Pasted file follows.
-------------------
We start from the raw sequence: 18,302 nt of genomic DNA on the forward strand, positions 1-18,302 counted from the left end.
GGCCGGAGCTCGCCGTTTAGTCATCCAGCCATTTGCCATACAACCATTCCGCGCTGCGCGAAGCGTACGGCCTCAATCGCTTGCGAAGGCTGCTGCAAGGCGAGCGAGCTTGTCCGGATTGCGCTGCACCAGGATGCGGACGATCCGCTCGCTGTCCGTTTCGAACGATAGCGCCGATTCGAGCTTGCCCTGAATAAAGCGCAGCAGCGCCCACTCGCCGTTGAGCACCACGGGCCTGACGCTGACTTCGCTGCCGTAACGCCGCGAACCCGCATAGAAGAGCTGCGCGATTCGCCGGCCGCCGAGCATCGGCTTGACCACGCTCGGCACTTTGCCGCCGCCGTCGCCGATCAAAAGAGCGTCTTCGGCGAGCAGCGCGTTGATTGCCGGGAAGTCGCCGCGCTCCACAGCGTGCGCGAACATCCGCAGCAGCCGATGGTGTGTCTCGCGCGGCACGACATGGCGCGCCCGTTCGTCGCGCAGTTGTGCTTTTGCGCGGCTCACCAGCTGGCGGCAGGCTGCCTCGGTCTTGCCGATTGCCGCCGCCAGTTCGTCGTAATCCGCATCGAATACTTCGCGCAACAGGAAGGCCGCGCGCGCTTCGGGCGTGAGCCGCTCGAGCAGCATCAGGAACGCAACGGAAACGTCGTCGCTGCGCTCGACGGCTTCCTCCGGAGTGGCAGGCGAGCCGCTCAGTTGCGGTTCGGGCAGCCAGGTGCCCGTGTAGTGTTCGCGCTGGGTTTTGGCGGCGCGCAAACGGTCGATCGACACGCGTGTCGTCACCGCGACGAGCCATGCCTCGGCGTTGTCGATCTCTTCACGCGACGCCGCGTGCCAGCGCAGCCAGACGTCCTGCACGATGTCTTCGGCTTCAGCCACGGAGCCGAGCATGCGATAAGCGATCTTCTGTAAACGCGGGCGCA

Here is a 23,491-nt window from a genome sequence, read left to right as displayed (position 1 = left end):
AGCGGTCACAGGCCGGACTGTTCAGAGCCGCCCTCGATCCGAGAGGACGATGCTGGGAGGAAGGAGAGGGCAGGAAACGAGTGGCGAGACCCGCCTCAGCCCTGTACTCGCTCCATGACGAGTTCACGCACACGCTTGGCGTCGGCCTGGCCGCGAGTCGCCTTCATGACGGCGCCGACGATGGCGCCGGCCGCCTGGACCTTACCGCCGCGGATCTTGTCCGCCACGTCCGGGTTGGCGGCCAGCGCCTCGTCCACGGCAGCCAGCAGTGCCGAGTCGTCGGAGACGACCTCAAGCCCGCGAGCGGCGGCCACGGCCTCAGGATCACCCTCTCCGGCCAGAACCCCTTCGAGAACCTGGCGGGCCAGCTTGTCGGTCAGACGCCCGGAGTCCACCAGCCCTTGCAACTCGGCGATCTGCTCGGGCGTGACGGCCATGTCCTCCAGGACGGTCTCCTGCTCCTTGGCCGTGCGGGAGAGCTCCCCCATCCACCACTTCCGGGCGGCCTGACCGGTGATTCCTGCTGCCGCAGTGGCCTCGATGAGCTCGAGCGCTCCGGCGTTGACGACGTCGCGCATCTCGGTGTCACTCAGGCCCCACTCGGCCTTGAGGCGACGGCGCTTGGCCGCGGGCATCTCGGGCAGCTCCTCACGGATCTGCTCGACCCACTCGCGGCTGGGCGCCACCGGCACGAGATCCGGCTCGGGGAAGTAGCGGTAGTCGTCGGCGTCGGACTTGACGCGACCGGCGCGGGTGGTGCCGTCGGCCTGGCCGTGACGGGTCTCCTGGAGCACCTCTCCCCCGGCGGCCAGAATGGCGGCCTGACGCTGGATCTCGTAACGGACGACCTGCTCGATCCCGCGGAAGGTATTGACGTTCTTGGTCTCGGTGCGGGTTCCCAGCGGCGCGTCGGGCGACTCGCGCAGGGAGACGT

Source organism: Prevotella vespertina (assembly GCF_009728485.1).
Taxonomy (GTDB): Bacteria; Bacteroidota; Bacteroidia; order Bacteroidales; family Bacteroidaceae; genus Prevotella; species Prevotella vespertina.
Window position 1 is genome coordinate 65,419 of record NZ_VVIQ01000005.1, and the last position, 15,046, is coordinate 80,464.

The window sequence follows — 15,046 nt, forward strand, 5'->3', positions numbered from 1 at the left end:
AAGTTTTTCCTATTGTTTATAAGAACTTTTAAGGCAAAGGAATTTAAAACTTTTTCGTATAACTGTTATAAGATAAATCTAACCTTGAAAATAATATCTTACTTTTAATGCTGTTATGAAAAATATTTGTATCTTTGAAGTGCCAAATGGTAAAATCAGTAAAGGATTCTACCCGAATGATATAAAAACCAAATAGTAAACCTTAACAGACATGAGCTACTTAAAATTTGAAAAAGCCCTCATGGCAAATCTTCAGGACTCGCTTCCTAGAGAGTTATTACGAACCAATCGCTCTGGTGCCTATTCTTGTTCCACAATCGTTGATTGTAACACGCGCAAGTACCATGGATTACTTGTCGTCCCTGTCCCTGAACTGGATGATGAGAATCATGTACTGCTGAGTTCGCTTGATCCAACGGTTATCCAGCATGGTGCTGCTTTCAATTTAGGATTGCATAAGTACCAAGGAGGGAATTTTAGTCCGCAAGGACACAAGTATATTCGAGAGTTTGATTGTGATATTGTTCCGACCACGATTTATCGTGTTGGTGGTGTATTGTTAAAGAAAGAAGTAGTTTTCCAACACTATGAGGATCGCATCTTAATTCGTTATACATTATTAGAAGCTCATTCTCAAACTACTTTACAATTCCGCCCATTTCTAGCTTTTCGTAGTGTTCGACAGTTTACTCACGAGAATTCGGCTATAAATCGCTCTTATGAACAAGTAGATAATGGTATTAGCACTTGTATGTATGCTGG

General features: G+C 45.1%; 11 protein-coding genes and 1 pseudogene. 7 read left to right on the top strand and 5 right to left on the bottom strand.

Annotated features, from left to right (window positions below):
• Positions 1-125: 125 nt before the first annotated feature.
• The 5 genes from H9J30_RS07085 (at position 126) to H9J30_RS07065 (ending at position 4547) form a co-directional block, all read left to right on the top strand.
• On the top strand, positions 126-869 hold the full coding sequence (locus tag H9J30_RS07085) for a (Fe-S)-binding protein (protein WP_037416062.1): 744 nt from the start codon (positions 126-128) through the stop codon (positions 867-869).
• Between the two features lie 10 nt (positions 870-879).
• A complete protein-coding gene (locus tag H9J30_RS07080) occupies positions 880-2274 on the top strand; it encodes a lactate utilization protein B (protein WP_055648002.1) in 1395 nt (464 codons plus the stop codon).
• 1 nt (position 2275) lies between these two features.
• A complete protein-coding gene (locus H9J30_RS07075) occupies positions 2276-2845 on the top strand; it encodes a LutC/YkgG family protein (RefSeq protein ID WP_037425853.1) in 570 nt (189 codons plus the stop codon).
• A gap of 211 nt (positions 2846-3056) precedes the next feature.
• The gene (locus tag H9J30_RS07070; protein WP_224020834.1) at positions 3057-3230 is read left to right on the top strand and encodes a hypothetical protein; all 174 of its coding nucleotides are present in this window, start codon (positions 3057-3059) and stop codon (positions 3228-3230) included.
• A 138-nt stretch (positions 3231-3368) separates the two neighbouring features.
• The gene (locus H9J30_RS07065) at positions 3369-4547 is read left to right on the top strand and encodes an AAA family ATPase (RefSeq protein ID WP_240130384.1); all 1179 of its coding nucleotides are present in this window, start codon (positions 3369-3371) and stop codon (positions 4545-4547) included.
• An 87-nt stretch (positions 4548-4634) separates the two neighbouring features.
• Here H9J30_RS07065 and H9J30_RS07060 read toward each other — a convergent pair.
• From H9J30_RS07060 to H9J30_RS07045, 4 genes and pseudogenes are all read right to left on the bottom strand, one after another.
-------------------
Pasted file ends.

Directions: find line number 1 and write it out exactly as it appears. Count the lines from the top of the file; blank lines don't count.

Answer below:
We start from the raw sequence: 18,302 nt of genomic DNA on the forward strand, positions 1-18,302 counted from the left end.